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1 Discussion Of Stock Selection Methods Used By Investment Professionals, Corporate Governance, And Investor Activism Douglas S. Phillips, CFA Retired.

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Presentation on theme: "1 Discussion Of Stock Selection Methods Used By Investment Professionals, Corporate Governance, And Investor Activism Douglas S. Phillips, CFA Retired."— Presentation transcript:

1 1 Discussion Of Stock Selection Methods Used By Investment Professionals, Corporate Governance, And Investor Activism Douglas S. Phillips, CFA Retired President, CEO, and CIO Trusco Capital Management, Inc. Georgia State University Corporate Governance And Performance Analysis October 23, 2007

2 2 Discussion Outline Basic Stock Selection Methods3 Today’s Focus And The Investment Circle4-5 Valuation Methods6 Growth Methods7-8 Corporate Governance And Investor Activism9 Appendices: I. Further Insights Into Using Quantitative Tools10 II. Insights Into Stock Sectors, Industries, And Classes11-12 III. Investment Performance Pressures Vs. Common Sense13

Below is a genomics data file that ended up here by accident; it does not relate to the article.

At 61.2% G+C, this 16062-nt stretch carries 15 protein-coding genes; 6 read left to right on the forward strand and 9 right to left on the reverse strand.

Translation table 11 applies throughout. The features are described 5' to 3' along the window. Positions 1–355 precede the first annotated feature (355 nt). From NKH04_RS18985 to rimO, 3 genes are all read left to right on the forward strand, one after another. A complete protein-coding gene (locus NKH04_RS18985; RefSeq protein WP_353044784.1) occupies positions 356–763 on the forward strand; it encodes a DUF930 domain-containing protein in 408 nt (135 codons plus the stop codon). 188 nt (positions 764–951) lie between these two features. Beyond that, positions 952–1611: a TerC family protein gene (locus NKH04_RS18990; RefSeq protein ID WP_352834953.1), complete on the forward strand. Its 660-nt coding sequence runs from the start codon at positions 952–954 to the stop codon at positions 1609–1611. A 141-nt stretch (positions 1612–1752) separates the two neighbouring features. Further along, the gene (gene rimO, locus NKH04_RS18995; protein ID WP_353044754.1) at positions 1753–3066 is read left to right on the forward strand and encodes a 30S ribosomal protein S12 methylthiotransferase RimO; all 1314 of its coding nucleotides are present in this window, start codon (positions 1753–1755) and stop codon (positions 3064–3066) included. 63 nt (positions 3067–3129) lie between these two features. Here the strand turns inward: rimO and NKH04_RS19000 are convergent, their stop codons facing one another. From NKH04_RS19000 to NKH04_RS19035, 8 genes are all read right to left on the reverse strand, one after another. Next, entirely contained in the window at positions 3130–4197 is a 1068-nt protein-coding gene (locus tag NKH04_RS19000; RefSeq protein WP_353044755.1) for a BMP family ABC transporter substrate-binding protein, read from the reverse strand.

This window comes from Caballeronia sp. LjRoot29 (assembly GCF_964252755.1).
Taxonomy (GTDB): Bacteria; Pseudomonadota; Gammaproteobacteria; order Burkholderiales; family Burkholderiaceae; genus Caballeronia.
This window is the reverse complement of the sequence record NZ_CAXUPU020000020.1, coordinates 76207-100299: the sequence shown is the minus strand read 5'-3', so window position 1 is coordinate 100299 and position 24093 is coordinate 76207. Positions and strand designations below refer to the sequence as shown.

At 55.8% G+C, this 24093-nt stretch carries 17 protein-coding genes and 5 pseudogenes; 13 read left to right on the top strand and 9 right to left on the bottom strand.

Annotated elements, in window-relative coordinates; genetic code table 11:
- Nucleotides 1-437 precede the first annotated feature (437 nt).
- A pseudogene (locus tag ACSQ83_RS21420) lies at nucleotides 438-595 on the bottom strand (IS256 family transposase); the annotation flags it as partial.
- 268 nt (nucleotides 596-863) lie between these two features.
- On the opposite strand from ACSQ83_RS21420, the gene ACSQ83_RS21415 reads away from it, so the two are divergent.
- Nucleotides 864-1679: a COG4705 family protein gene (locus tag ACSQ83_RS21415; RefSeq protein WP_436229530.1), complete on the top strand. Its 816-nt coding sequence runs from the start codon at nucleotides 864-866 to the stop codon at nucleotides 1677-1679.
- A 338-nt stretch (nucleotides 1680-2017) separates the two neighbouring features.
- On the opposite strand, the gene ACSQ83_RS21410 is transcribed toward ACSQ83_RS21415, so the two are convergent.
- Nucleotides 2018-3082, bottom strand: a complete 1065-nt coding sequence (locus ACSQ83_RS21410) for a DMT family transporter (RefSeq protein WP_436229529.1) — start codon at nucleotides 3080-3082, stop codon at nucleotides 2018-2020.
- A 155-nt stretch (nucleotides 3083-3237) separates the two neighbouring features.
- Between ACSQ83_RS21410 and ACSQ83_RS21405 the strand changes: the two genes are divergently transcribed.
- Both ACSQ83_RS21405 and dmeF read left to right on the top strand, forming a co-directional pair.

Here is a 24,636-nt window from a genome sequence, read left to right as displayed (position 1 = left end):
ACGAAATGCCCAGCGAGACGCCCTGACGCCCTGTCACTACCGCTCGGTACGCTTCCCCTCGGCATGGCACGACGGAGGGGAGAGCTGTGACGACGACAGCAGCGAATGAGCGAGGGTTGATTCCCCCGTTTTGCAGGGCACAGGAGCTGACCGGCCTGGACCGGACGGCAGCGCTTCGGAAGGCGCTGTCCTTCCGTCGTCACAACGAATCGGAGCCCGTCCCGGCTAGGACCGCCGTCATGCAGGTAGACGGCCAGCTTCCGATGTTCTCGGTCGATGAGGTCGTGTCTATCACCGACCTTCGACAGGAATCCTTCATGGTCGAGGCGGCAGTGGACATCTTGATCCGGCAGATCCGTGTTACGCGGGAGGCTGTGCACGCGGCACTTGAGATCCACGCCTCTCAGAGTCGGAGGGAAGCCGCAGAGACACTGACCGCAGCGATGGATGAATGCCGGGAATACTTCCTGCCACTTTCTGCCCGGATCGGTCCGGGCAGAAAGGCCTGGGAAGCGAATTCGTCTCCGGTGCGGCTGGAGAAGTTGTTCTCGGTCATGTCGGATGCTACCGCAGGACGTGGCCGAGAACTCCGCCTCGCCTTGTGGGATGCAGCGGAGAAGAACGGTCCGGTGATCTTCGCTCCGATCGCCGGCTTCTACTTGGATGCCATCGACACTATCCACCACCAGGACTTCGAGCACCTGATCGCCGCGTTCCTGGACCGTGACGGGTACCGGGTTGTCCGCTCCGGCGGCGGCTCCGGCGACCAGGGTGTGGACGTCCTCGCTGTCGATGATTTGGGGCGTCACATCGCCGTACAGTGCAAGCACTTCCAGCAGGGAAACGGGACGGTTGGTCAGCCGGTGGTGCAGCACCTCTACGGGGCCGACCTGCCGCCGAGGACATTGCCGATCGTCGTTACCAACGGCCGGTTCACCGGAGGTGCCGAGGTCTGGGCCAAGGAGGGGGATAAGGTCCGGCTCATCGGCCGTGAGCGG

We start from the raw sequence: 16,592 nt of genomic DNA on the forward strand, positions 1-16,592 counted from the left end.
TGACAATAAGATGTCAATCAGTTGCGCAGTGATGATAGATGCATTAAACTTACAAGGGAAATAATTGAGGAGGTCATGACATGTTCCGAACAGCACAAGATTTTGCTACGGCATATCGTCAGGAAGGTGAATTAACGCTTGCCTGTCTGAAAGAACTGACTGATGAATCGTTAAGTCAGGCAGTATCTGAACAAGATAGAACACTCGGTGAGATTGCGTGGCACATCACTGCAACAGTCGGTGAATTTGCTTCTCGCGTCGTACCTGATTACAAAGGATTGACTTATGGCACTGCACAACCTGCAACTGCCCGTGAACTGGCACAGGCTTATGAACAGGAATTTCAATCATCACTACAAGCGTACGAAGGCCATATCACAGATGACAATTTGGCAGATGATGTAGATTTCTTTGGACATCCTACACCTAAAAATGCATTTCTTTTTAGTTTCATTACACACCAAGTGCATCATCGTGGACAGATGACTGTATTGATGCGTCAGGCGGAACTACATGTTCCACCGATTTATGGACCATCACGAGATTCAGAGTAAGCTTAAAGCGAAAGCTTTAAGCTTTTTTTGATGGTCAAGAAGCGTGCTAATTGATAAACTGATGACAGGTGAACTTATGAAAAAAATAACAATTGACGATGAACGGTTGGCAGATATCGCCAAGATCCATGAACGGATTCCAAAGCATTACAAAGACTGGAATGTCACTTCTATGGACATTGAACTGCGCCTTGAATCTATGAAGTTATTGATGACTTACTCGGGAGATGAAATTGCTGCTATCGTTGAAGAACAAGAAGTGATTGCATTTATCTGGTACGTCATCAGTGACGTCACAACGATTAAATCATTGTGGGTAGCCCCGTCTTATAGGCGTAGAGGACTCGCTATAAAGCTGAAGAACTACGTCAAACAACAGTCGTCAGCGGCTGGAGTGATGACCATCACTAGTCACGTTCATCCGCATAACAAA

3 3 Brief Perspective On Basic Stock Selection Methods 1.Fundamental Analysis (Identification and rationale for operating trends – sustainability – future trends) 2.Valuation (Methods and quantitative models) 3.Earnings Trends (Methods and quantitative models) 4.Technical Analysis or Price Momentum Techniques (Not discussed here) Note: Any one method or combination of methods are used by investment professionals.

4 4 Based On My Beliefs, Our More Detailed Focus Will Be On This Stock Selection Approach: 1.Earnings Trend Analysis and Quantitative Models Are Most Important 2.Supported by Fundamental Analysis (To ensure data integrity and sustainability of operating trends) Macroeconomic and company-specific factors are not discussed in detail here as that would involve many classes by itself 3.With a Valuation Overlay (To avoid extreme overvaluation) Note: Also see Appendix I, page 10 and Appendix II, page 11.